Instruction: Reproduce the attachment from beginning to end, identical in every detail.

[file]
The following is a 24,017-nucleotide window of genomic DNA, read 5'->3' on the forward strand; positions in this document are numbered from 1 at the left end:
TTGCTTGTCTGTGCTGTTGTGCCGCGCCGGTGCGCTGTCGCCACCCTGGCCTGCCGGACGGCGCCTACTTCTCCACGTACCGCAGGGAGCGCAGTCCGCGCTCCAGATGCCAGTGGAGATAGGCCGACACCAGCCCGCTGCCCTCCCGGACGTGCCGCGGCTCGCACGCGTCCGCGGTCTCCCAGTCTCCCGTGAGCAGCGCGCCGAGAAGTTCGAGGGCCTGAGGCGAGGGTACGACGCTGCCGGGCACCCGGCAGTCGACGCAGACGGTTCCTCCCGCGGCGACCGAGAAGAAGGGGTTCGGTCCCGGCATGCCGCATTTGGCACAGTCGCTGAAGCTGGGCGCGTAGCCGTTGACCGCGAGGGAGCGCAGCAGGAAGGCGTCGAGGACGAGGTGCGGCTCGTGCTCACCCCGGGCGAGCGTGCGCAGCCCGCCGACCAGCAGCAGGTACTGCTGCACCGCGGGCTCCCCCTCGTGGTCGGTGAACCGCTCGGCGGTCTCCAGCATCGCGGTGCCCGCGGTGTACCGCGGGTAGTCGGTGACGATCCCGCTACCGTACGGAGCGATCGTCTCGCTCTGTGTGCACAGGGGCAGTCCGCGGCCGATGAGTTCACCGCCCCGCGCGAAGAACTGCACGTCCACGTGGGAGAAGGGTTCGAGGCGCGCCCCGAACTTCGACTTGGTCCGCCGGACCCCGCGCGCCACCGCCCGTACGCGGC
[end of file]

The following is a 24,017-nucleotide window of genomic DNA, read 5'->3' on the forward strand; positions in this document are numbered from 1 at the left end:
TTGCTTGTCTGTGCTGTTGTGCCGCGCCGGTGCGCTGTCGCCACCCTGGCCTGCCGGACGGCGCCTACTTCTCCACGTACCGCAGGGAGCGCAGTCCGCGCTCCAGATGCCAGTGGAGATAGGCCGACACCAGCCCGCTGCCCTCCCGGACGTGCCGCGGCTCGCACGCGTCCGCGGTCTCCCAGTCTCCCGTGAGCAGCGCGCCGAGAAGTTCGAGGGCCTGAGGCGAGGGTACGACGCTGCCGGGCACCCGGCAGTCGACGCAGACGGTTCCTCCCGCGGCGACCGAGAAGAAGGGGTTCGGTCCCGGCATGCCGCATTTGGCACAGTCGCTGAAGCTGGGCGCGTAGCCGTTGACCGCGAGGGAGCGCAGCAGGAAGGCGTCGAGGACGAGGTGCGGCTCGTGCTCACCCCGGGCGAGCGTGCGCAGCCCGCCGACCAGCAGCAGGTACTGCTGCACCGCGGGCTCCCCCTCGTGGTCGGTGAACCGCTCGGCGGTCTCCAGCATCGCGGTGCCCGCGGTGTACCGCGGGTAGTCGGTGACGATCCCGCTACCGTACGGAGCGATCGTCTCGCTCTGTGTGCACAGGGGCAGTCCGCGGCCGATGAGTTCACCGCCCCGCGCGAAGAACTGCACGTCCACGTGGGAGAAGGGTTCGAGGCGCGCCCCGAACTTCGACTTGGTCCGCCGGACCCCGCGCGCCACCGCCCGTACGCGGC